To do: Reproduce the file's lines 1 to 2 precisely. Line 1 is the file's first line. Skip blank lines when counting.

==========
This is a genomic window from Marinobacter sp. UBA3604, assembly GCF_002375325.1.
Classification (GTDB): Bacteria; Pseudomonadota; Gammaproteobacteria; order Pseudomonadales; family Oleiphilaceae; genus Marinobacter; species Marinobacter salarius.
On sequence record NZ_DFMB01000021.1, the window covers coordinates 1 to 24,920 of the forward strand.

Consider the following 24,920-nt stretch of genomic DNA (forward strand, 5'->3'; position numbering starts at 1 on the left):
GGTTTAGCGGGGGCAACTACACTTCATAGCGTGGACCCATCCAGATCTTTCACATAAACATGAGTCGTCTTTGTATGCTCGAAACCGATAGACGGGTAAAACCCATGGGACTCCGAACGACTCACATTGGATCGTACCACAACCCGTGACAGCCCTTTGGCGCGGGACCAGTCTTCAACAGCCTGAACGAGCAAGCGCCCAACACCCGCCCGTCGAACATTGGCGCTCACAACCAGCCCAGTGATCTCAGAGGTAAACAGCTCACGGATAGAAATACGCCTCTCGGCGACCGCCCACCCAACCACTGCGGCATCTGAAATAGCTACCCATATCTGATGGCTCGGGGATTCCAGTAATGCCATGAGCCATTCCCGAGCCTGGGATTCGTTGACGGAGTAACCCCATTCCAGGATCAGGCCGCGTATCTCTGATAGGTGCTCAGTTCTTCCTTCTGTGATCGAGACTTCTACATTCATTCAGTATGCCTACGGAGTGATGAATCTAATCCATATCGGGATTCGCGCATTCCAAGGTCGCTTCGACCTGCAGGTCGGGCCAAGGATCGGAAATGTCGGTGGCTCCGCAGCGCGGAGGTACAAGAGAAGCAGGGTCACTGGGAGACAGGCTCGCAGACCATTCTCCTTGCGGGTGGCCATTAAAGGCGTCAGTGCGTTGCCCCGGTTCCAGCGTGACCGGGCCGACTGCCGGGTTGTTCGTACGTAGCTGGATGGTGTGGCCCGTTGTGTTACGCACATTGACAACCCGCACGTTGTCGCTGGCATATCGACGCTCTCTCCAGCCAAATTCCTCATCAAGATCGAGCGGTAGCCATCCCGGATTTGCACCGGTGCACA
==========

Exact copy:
This is a genomic window from Marinobacter sp. UBA3604, assembly GCF_002375325.1.
Classification (GTDB): Bacteria; Pseudomonadota; Gammaproteobacteria; order Pseudomonadales; family Oleiphilaceae; genus Marinobacter; species Marinobacter salarius.